This article contains supporting information online at www.pnas.org/cgi/content/full/
© 2008 by The National Academy of Sciences of the USA
www.pnas.org?cgi?doi?10.1073?pnas.0809257105 PNAS ?
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C?/E loop—theoretically encoding all amino acid combinations
at residues 296–299, 297–299, and 297–300—were pooled and
screened for binding to fluorophore-labeled tetramers of a
soluble form of the Fc?RIIA131Rallele by multiple rounds of
Using this screening strategy, in addition to glycosylated
variants and the wild type (WT) clone, mutants lacking the
canonical Asn-X-Ser/Thr N-linked glycosylation motif were en-
riched from the C?/E loop libraries for binding to Fc?RIIA (Fig.
1B). After two rounds of screening, three aglycosylated motifs
were identified: the double mutants S298G/T299A and S298G/
T299G, and the single mutant T299A. After a third round of
screening at increased stringency, the sublibrary was dominated
by the S298G/T299A variant, suggesting it as the highest-affinity
Fc?RIIA binding motif in the library (Fig. 1C).
To study the contributions of the S298G and T299A mutations
to receptor binding, a series of point mutants were constructed,
secreted from yeast, and assayed for their ability to bind to
Fc?RIIA131R(Fig. 1D). Both the S298G and T299A mutations
alone retain binding to Fc?RIIA at comparable or increased
levels to WT IgG1, and the S298G mutation in the aglycosylated
T299A background yields a variant capable of binding Fc?RIIA
to a much greater extent. The S298G/T299A double mutant is
incapable of rescuing binding in the N297Q, N297D, and N297A
backgrounds, suggesting there is a strong requirement for as-
paragine at position 297 for Fc?RIIA binding, even in the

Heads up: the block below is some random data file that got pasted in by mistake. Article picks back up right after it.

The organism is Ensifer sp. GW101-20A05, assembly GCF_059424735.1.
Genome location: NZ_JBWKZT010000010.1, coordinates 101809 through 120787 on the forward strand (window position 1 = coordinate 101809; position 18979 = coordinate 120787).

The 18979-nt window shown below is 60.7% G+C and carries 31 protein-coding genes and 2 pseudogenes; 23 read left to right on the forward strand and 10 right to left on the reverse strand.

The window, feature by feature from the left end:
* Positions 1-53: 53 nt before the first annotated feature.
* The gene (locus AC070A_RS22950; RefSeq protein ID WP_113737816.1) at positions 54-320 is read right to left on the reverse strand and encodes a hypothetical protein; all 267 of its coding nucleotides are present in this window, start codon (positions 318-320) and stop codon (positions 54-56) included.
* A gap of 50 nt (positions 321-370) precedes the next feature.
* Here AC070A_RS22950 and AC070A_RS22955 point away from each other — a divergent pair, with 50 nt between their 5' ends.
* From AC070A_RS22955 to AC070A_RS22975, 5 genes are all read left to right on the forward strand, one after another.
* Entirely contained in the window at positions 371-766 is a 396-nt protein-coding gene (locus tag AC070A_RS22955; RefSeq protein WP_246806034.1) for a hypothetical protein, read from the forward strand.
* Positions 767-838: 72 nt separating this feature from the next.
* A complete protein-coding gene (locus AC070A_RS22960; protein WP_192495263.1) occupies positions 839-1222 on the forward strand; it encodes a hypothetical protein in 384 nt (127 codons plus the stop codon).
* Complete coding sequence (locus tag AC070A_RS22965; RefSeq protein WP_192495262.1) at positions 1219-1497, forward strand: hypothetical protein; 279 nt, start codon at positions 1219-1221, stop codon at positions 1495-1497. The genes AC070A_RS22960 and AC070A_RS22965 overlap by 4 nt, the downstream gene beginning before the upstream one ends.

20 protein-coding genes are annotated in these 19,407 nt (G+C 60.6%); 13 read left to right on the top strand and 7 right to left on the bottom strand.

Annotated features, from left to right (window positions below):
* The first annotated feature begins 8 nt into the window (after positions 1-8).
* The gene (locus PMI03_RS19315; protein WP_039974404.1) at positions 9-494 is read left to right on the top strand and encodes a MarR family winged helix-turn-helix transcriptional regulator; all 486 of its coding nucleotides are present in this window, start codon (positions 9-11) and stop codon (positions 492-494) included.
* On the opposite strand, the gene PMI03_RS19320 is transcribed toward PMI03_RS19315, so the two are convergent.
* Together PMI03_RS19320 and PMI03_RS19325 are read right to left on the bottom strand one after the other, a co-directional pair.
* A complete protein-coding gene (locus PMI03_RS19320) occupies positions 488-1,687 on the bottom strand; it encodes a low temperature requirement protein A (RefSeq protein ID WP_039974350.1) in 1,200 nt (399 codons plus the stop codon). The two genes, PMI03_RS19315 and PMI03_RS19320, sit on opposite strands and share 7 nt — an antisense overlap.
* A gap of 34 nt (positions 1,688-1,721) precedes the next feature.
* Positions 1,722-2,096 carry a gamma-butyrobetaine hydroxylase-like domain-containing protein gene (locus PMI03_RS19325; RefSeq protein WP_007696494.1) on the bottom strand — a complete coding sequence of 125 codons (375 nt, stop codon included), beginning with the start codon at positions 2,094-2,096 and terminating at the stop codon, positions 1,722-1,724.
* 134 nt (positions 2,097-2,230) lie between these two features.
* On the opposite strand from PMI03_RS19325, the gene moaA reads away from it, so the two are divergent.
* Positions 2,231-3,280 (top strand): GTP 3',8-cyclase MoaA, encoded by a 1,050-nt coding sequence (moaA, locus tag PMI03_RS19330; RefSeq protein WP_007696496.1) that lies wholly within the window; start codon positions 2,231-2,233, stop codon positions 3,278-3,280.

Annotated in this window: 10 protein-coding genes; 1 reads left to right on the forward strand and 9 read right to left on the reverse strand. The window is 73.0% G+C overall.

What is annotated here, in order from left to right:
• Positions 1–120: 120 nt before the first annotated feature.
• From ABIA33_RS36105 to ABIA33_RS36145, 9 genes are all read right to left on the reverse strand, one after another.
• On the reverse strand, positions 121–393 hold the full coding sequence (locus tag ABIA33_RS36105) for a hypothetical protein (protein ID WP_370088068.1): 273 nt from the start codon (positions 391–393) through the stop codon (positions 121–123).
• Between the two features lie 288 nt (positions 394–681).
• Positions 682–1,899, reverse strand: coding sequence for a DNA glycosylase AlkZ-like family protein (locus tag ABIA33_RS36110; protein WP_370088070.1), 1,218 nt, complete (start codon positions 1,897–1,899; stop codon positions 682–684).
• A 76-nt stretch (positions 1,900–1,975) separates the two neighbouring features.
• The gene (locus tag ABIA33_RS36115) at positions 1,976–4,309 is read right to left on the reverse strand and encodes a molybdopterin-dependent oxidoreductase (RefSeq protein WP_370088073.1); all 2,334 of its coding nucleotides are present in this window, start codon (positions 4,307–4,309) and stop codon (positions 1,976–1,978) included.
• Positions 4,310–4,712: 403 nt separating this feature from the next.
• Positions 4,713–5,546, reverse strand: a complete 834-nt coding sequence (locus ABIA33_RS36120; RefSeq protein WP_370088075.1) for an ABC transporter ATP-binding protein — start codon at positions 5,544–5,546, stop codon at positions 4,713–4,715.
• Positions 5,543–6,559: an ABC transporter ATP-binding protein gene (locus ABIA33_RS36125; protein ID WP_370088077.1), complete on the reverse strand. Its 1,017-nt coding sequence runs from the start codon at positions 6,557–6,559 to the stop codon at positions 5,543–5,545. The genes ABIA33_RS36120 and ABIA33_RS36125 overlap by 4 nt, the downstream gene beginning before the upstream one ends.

absence of conjugated carbohydrate, a finding consistent with its
conservation in the initial library screen.
S298G/T299A Is Aglycosylated and Binds to Fc?Rs. To confirm that
the potential aglycosylated motifs identified from the yeast-
of engaging Fc?Rs, WT, S298G/T299A, and the nonreceptor
binding N297Q aglycosylated control were expressed and puri-
fied from HEK 293 cells. Both N297Q and S298G/T299A exhibit
increased mobility by reducing SDS/PAGE (Fig. 2A) and, crit-
ically, are not recognized by the mannose-specific lectin LCA
(Fig. 2B), consistent with the expected absence of N-linked
glycosylation. Surface plasmon resonance measurements show
that S298G/T299A binds to both Fc?RIIA alleles, Fc?RIIA131R
and Fc?RIIA131H, and to Fc?RIIB; however, this mutant does
not bind to Fc?RIIIA nor the complement component C1q, and
binding to Fc?RI was weakened by 10-fold. (Fig. 2C). S298G/
T299A binds Fc?RIIA131Rwith a dissociation constant (Kd) of
representation of the crystal structure of the hIgG1Fc complex with Fc?RIII
(PDB ID 1E4K). Fc?RIII is shown in green and both chains of the Fc in pale blue.
(red), and F/G loop (purple). Fc glycosylation is shown in yellow. The high-
lighted area shows an enlarged view of the C?/E loop interaction with Fc?RIII.
Fc variants isolated for Fc?RIIA binding after two rounds of FACS. Displayed
sequences represent the residues randomized in the saturation libraries,
denote number of times a particular mutant was isolated. In some cases,